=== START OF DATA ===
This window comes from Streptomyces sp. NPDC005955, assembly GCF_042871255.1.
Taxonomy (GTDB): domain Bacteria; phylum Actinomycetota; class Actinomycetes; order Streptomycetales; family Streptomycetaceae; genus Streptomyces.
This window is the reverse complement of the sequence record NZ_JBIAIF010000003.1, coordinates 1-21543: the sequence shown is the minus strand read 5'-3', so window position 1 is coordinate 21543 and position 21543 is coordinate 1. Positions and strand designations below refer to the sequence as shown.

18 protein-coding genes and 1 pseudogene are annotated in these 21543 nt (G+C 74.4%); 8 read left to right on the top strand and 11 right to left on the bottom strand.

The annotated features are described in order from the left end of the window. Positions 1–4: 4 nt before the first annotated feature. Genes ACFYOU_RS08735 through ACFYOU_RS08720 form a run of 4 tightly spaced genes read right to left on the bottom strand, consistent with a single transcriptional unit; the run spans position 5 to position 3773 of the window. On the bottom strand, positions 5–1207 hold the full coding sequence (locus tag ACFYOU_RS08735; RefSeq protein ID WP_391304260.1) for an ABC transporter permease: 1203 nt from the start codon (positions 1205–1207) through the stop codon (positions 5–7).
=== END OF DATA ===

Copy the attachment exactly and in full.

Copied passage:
This window comes from Streptomyces sp. NPDC005955, assembly GCF_042871255.1.
Taxonomy (GTDB): domain Bacteria; phylum Actinomycetota; class Actinomycetes; order Streptomycetales; family Streptomycetaceae; genus Streptomyces.
This window is the reverse complement of the sequence record NZ_JBIAIF010000003.1, coordinates 1-21543: the sequence shown is the minus strand read 5'-3', so window position 1 is coordinate 21543 and position 21543 is coordinate 1. Positions and strand designations below refer to the sequence as shown.

18 protein-coding genes and 1 pseudogene are annotated in these 21543 nt (G+C 74.4%); 8 read left to right on the top strand and 11 right to left on the bottom strand.

The annotated features are described in order from the left end of the window. Positions 1–4: 4 nt before the first annotated feature. Genes ACFYOU_RS08735 through ACFYOU_RS08720 form a run of 4 tightly spaced genes read right to left on the bottom strand, consistent with a single transcriptional unit; the run spans position 5 to position 3773 of the window. On the bottom strand, positions 5–1207 hold the full coding sequence (locus tag ACFYOU_RS08735; RefSeq protein ID WP_391304260.1) for an ABC transporter permease: 1203 nt from the start codon (positions 1205–1207) through the stop codon (positions 5–7).